The Drawers - Zachari Logan Commentary by Julie Oakes

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Figuration - 2009, Headbones Gallery

Zachari Logan exposes himself as an art piece. He has sculpted his body to near classical perfection. He further references the classics by assimilating the poses that models have traditionally assumed in studio art classes but he brings in contemporary clothing and props to alleviate the distancing of the formal pose and make for an unusual intimacy. The figures, larger than life size, hark to the grand works of the renaissance, Tintoretto, Rubens, or Titian, when they used figuration to evoke mythological and religious narratives. That Logan uses grandiose scale in conjunction with the quotidian set-ups provokes a sense of voyeurism yet there is no allusion to sexuality other than the fact that the genitals are present and exposed. In fact, the sole allusion to the potential for penetration is in the rough hewn spear piercing the side of one of the figures in The Invincibles, one of the drawings from The Crowd Series.

Without the clue of the red drawing of two men kissing or the title referring to gay pride, there is no evident allusion to homosexuality, The ambivalence of the non didactic  helps to 'normalize' a sexual orientation that could still be considered a marginalised one, although according to recent statistics, one in ten males are openly homosexual.

Although there is diversity within this series, there is a consistency that rules with unflinching surety. There are no women here. There are only men and each man is an archetypical, perfect specimen of maleness - Zachari Logan, a prince among men with an Apollonian body. His seemingly autistic, self centered concentration seems to rest easy with the sum of his selves absolutely sufficient.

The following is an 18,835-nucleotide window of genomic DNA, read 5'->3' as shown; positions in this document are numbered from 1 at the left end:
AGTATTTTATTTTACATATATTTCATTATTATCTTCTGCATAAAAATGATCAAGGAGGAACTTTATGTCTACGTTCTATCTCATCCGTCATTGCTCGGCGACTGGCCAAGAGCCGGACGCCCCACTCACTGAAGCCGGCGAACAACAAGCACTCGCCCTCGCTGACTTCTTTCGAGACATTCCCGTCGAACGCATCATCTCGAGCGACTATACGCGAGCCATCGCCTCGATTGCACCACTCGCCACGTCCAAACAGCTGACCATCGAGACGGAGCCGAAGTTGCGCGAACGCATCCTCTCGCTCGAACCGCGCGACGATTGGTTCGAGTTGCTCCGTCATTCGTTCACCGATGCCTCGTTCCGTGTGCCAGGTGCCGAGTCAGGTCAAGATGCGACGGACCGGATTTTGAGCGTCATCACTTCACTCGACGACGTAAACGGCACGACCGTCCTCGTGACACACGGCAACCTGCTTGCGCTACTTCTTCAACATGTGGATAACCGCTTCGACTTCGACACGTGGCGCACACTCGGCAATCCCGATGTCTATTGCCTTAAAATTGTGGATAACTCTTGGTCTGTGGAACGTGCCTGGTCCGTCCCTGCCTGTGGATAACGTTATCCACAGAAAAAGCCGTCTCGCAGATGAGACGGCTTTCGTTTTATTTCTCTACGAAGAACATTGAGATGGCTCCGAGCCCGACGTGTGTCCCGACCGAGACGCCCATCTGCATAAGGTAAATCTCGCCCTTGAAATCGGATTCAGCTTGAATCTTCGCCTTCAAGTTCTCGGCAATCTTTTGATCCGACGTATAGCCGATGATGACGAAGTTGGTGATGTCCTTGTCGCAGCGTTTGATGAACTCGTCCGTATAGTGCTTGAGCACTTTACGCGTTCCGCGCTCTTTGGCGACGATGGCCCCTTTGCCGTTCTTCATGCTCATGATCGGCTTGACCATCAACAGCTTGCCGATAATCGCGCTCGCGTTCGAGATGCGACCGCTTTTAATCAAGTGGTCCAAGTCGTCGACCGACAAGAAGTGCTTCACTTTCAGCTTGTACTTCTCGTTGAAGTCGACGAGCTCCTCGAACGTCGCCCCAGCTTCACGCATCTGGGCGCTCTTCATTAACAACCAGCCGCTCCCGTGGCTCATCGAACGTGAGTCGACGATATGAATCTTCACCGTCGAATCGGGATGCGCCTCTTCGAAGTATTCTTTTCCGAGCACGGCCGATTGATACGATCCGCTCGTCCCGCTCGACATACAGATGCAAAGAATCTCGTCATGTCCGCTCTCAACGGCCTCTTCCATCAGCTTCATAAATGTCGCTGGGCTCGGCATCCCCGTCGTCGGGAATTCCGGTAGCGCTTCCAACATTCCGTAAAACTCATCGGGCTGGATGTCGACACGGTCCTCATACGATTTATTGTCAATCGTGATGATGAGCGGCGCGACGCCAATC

Yet there is humility, a soft stance in his way of drawing with a manner reminiscent of romantic illustration. Flaunting a Spartan nakedness, these 'Logans' inhabit a focused world, each figure realistically modeled with dramatic shadows adding clarity and dignity. Each version of Logan is concentrated on his task, unaware that he inhabits the frame with other aspects of himself. Each is hanging out with himself, so to speak, relaxed, naked - no problems. The drawings are larger than the normal concept of drawing. Drawing has a history as preparatory work, secretive intimate recordings, unfinished, undeveloped, partial ideas that have been given a cursory life on paper. Zachari Logan transcends both the physical and the conceptual limitations of drawings. He blows up the intimate and grants the subject a monumental, dignified bearing. Zachari Logan, figuring it out, has 'outed' the male figure.

There's something about the honesty of one's circumstance that sets the scene for powerful images. We are all involved through our physicality in a conversation with figuration but the personal range of specific experience is varied. As Mahmoud Meraji harkens to his Iranian roots with the use of symbols framing portraits of his family, self and friends; his son, Mehrad, aggrandises friends and family with a positivism born of the undaunted belief that talent lends to a fresh artistic career. Zachari Logan's triplet nude self portraits radically poise the mundane while Susan Low-Beer's ceramic children leap in trance-like suspended animation. Each artist, 'figuring' it out, brings to bear the authenticity of personal practice and life orientations.

Copyright 2009,  Julie Oakes